* 2005 : H.I.M. -- Man of the Millennium *
sellassie.net and now -- sellassie.info?

1. Virtual Ethiopia -- him.filmplus.org

2. Diaspora -- sellassie.vtheatre.net [here]

3. Addis -- ethio.vtheatre.net

...

The last [Addis] and lul.sellassie.info pages are new to watch!

read my blogs. Anatoly.

blog.txt -- filmplus.org/ethio


* sellassie.net : sellassie 2006 -- 2009 * All for Love Fundraising for Ethiopian Children *

TOPICS: art + video + hyper-bio + sellassie05 + past + polls + war + death + rasta + slides + history + cookbook + books + glossary
Frankly, the Sellassie webpages are overdone. I started them, while learning HTML, and as a result it was over the place, messy. NTL, we have what we have. Thus is the most recent attempt to reorganize them...

Ethiopians & Rastafari
Aster Sellassie, Millennium Ed.


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Ethiopains & Rastafari (Esther's new book)

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Blue Nile

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Diaspora?

Alternative Ethiopia?

2004 Thesis Data

Ethiopia has enjoyed a unique and privileged place in the minds and hearts of Africans in the Diaspora. In Jamaica, where the Rastafari movement was conceived, this relationship was developed at a level and in a more direct way than anywhere else before or since. The Rastafari movement became the first to transform the age-old link to Africa as a place of racial origin into a more specific and concrete ethnic connection. This transformation has been important throughout the development of the Rastafari and continues to have a profound influence in sustaining it seventy-four years later, in its present form. The founder of the movement Marcus Mosiah Garvey (1887-1940), who was Jamaican, saw himself and his following as Ethiopians. In his congratulatory cable to the newly crowned Ras Teferi (Emperor Haile-Sellassie) on November, 8, 1930, he writes, “Greetings from Ethiopians of the Western World. May your reign be peaceful, prosperous, and progressive. Long live your Majesty”.

Garvey was foremost a political leader concerned with the identity of the black race in the Western Hemisphere, which at the turn of the twentieth century was dismally salient. All but two countries in Africa (Ethiopia and Liberia) and all the Caribbean countries were under European colonization. Garvey saw the emergence of a king in Africa as the fulfillment of the vision of the psalmist, who prophesied that Princes would come out of Egypt and Ethiopia who would stretch out her hands unto God (Psalm 68:31). Garvey believed that the ancient kingdom of Ethiopia would be the true model for African nations, one that the Negro race could be part of and within which it would triumph. Garvey’s political movement, the Universal Negro Improvement Association, advocating a unified resistance against colonialism and American racism, found prominence in the United States by the time of World War I it had become the largest Pan-African movement in the world. However, by the 1930s it had declined and the dream of repatriation of blacks on a massive scale which was the forefront of Garvey’s message was irreparably derailed. Garvey’s own followers went on to become the founders of Rastafari, a movement with less militant political ideology but with a more spiritual dimension, with the intension of offering an alternative an African worldview for the black man in the Diaspora. The Garveyite secular-religious interpretation of the coronation of Ras Tafari was one that saw in Haile-Sellassie an African head of state who could invigorate and help realize the Pan-African ideals. The Rastafarian interpretation of the Emperor recognized him as a deity.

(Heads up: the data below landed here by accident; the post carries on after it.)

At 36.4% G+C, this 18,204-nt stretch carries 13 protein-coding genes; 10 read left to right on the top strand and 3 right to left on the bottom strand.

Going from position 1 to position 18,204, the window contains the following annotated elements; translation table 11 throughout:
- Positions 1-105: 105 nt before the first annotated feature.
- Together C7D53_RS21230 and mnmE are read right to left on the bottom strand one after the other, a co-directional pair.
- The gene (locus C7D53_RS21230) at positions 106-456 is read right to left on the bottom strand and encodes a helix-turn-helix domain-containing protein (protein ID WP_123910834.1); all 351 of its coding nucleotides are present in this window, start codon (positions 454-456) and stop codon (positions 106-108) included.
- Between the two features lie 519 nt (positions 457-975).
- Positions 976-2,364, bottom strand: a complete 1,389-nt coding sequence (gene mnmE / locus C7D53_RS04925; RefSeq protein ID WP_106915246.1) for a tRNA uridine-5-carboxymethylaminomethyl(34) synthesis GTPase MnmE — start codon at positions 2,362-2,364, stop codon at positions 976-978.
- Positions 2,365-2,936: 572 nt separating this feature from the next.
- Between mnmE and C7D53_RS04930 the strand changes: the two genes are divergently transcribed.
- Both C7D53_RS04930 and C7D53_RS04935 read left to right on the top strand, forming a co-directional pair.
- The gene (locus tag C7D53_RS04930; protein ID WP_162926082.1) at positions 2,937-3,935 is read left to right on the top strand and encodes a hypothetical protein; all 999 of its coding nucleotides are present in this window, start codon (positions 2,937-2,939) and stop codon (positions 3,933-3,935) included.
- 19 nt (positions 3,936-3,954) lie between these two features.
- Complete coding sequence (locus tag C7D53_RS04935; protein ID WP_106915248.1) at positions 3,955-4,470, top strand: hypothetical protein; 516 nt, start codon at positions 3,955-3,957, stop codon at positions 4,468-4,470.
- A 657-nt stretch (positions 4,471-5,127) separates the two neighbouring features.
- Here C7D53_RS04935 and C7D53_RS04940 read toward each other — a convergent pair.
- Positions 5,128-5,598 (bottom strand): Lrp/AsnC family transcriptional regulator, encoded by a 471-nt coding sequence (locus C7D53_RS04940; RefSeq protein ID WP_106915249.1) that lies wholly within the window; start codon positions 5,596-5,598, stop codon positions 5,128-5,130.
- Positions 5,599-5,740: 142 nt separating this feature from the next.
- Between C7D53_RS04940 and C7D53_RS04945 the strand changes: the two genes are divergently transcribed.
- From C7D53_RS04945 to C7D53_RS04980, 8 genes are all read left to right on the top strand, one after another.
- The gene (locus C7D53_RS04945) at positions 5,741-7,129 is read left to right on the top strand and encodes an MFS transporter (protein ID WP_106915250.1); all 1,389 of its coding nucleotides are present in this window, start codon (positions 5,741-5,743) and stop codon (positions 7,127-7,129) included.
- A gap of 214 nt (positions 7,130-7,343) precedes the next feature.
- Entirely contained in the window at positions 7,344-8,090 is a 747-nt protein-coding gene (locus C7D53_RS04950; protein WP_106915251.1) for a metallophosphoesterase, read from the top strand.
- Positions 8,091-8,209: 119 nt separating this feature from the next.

Rastafari -- Ethiopian Perspective
Esther Sellassie Antohin
Department of Anthropology
University of Alaska Fairbanks
Ethiopians in Diaspora

What project would like to work on with Sellassie WWW team?

Ethiopians in US/Europe

Books from Sellassie WWW

Rastafari in Ethiopia Rastafari in Ethiopia: How long have you lived in Shashemene? 2.6.05- Addis

Why I am interested in Ethiopia *

Google
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The Ethiopians: A History (Peoples of Africa) by Richard Pankhurst

Towards a Fuller Vision: My Life & the Ethiopian Orthodox Church

Ethiopian Tattoo Shop

Ethiopian Art: The Walters Art Museum

The volume contains fine reproductions from the largest collection of Ethiopian art outside that country, held by the Walters Art Gallery in Baltimore. A text on the life and religious practices in Ethiopia by distinguished Ethiopian studies scholar Getatchew Haile and another by Jacques Mercier (Ethiopian Magic Scrolls) on the country's art history provide an introduction to the people, culture, and art of Christian Ethiopia and set the stage for an understanding and appreciation of the Ethiopian influence in works evocative of the religious art and iconography of Byzantium and Russia. Insightful contributions by C. Griffith Mann (The Visitor's Voice) on the role of various religious symbols in Ethiopian culture pay tribute to the technical skills of the artisans and place the artifacts within the customs and practices of that country. Offering useful information and delightful images for the student and enthusiast of world civilizations and cultures, this book provides, through an Ethiopian experience, a uniquely global perspective on the art of the Orthodox Christian world. Recommended for academic libraries.

Ethiopian History

Ethiopian Art

Ethiopian Politics

Ethiopian Culture

Ethiopian People

EthioDollar-History

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